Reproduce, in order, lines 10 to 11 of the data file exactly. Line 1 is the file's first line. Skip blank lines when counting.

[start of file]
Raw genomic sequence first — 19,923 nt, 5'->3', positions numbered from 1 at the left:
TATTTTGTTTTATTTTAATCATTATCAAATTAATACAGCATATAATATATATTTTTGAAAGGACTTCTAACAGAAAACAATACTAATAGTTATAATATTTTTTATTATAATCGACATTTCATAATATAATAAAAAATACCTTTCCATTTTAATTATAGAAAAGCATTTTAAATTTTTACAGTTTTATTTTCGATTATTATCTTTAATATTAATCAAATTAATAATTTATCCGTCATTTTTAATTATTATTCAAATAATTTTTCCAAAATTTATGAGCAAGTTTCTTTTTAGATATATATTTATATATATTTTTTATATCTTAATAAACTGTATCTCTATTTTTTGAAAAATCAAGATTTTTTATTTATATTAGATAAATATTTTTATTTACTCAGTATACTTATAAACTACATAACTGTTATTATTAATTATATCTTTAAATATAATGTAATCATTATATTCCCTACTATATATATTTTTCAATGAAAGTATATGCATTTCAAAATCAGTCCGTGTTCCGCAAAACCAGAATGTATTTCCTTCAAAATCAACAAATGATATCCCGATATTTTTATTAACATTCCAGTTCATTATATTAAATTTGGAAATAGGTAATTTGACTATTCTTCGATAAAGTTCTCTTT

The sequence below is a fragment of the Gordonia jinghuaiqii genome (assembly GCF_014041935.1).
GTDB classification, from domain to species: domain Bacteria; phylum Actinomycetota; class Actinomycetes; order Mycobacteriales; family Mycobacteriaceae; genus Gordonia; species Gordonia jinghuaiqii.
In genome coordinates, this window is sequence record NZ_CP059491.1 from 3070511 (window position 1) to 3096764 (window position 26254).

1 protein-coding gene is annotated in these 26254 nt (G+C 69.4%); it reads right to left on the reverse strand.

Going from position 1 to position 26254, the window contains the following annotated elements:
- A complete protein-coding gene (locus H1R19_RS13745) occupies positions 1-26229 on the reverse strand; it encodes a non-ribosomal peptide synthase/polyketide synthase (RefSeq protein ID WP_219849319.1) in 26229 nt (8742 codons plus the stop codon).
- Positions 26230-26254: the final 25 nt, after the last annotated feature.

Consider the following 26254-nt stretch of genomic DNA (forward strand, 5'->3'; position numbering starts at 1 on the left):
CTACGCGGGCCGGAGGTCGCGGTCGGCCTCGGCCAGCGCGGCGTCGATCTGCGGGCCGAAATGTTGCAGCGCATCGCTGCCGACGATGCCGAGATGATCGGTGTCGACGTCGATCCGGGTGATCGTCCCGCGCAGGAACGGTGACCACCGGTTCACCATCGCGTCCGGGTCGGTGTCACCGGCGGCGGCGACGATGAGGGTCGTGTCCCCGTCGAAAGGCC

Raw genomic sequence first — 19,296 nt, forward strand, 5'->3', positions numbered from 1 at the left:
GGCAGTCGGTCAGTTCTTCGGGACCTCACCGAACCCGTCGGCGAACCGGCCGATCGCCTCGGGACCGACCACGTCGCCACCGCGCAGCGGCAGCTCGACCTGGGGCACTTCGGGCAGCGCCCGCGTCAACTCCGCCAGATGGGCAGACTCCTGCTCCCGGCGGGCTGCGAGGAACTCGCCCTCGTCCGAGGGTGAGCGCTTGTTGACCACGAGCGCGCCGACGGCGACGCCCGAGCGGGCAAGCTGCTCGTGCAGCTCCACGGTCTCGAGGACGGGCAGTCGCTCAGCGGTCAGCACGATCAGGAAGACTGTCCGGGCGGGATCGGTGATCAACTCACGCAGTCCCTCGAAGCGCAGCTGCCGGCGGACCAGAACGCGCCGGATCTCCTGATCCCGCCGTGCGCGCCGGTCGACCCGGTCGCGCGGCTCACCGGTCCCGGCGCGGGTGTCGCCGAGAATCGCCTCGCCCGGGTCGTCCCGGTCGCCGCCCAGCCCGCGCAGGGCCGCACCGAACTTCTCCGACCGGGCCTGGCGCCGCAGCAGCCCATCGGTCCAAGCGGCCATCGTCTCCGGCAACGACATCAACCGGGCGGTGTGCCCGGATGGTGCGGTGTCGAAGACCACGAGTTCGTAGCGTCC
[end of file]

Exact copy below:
Consider the following 26254-nt stretch of genomic DNA (forward strand, 5'->3'; position numbering starts at 1 on the left):
CTACGCGGGCCGGAGGTCGCGGTCGGCCTCGGCCAGCGCGGCGTCGATCTGCGGGCCGAAATGTTGCAGCGCATCGCTGCCGACGATGCCGAGATGATCGGTGTCGACGTCGATCCGGGTGATCGTCCCGCGCAGGAACGGTGACCACCGGTTCACCATCGCGTCCGGGTCGGTGTCACCGGCGGCGGCGACGATGAGGGTCGTGTCCCCGTCGAAAGGCC